DETROIT -- The reaction from Alan Trammell when talking about what he'll feel when his No. 3 is put on the wall at Comerica Park on Sunday afternoon says a lot about why Trammell is so beloved around the Tigers, not to mention Detroit."I almost feel somewhat embarrassed," he said
DETROIT -- The reaction from Alan Trammell when talking about what he'll feel when his No. 3 is put on the wall at Comerica Park on Sunday afternoon says a lot about why Trammell is so beloved around the Tigers, not to mention Detroit.
"I almost feel somewhat embarrassed," he said Friday. "But you know what, I'm very proud, no question."
Trammell isn't used to all this attention. He's more in his element spending his summer on the infield in relative quiet, teaching young infielders on the back fields at Tigertown in Lakeland, Fla., giving pointers to shortstops in West Michigan and Erie and Toledo, talking with coaches and executives.
"He has done a lot for this organization," said Tigers manager Ron Gardenhire, who managed against Trammell more than a decade ago as division rivals.
From the moment Trammell was announced last December as a 2018 Baseball Hall of Fame inductee, that summer was booked. While he has kept us his schedule as a Tigers special assistant, roving around the farm system, he has had to mix in special appearances, Hall of Fame obligations and speechwriting.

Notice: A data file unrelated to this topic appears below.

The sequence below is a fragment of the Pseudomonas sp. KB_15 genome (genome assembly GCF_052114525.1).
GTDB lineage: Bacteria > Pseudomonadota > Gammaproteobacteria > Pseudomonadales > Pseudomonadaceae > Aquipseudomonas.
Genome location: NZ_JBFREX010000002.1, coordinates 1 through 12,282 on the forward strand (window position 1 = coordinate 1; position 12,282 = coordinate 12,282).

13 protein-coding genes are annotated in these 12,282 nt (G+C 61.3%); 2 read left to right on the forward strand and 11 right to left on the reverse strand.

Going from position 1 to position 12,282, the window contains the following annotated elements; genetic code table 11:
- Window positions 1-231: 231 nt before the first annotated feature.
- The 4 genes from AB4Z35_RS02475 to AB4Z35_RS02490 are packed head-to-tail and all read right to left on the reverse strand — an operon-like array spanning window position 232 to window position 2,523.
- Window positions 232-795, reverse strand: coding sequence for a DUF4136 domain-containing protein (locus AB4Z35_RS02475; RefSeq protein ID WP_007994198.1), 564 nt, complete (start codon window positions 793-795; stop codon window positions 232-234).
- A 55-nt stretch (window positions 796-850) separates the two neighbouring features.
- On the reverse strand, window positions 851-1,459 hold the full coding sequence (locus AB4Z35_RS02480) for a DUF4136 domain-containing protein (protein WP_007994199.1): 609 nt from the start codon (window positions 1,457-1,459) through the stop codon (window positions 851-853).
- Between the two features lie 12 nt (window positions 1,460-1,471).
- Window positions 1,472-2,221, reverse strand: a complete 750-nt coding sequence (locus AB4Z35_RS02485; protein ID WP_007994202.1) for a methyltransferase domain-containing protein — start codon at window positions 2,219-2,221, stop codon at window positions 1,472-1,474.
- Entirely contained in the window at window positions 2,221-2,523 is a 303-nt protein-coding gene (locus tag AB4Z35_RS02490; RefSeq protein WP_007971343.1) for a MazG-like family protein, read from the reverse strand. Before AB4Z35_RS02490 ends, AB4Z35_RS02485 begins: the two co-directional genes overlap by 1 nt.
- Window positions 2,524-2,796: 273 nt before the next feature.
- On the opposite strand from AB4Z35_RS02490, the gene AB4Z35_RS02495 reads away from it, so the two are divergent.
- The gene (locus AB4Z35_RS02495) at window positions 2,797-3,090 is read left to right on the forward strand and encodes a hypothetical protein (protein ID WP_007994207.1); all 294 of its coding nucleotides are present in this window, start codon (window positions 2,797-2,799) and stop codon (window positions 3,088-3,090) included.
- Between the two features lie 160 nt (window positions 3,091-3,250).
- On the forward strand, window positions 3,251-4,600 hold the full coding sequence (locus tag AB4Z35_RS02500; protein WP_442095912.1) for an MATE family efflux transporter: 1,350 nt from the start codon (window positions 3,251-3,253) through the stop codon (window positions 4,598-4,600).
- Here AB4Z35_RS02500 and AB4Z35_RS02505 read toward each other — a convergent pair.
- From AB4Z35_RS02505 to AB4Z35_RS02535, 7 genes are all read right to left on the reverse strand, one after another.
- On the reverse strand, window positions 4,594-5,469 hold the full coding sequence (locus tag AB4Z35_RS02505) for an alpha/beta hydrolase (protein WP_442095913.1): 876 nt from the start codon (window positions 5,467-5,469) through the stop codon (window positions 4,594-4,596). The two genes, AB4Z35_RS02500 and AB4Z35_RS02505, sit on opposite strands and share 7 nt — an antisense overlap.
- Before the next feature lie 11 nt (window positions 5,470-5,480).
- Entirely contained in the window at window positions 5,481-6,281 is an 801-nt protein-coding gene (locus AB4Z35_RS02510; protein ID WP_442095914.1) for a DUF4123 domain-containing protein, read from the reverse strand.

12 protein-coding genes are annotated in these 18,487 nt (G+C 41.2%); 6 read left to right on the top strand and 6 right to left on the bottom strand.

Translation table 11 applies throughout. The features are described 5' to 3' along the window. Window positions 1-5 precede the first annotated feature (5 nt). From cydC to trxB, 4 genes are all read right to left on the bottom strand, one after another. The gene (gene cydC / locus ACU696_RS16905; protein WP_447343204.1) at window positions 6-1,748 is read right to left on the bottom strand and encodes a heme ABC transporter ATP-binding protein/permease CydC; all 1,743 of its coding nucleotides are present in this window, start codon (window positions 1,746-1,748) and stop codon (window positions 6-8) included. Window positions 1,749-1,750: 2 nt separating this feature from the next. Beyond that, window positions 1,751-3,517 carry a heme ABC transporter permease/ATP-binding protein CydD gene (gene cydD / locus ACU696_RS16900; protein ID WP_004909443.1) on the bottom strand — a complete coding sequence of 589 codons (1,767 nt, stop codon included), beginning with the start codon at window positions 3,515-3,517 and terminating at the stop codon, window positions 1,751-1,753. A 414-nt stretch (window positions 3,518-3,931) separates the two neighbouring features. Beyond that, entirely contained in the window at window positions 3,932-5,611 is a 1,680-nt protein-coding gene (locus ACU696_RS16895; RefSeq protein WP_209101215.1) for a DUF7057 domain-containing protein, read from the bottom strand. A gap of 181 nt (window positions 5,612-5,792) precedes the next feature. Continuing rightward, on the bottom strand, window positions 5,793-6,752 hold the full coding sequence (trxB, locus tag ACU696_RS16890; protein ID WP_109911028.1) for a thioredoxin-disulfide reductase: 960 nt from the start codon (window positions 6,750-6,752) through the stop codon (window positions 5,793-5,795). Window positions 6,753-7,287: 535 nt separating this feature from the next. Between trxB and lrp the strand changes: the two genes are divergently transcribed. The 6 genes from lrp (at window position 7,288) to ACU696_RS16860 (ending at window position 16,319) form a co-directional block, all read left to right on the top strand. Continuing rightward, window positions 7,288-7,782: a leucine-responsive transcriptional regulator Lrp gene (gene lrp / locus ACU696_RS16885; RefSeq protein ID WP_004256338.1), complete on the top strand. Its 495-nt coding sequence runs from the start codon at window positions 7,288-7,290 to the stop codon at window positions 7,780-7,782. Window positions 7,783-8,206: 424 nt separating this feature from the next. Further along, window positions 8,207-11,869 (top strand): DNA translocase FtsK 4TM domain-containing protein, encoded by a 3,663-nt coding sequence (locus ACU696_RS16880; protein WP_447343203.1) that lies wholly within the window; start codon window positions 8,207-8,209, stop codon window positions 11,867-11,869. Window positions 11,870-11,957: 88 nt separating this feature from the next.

Trammell has one more speech to go on Sunday, when the Tigers retire his number before their game against the White Sox. He'll borrow some elements from his Hall of Fame speech, but other parts are unique to Detroit, unique to the fan base.
"For the fans that I played for," he said.
It's that part that makes it so special for Trammell, Detroit alongside Cooperstown. He might not get emotional like teammate and good friend Jack Morris, simply because it's not his style. But the emotions will be there.
"People ask me, and it's 1a and 1b," Trammell said. "To me, to have my number retired is very special, because this is where I played. This is where I made my name. This is why and how I got to the Hall of Fame. Right here. I'll never forget that."
He has not been home to San Diego since just before his Hall of Fame induction a month ago. He won't be there until Labor Day. It feels like Spring Training, he said, except for bouncing from spot to spot. The slight fatigue in his voice signifies the wear and tear, but his energy level and positivity hide it. He was bouncing around the clubhouse Friday talking with shortstop Jose Iglesias about his workout routine, which included a run Friday on the Tigers' anti-gravity treadmill at Comerica Park.
"You know what, I will look forward to getting back to a little normalcy, though, to be honest with you," Trammell admitted. "It's been a little hectic month, but I knew it would be, and I'm close to moving on from that. And when I come back to this ballpark and see my number up there and my name with Jack, along with the rest of them, it'll be very cool."
Jason Beck has covered the Tigers for MLB.com since 2002. Read Beck's Blog, follow him on Twitter @beckjason and Facebook.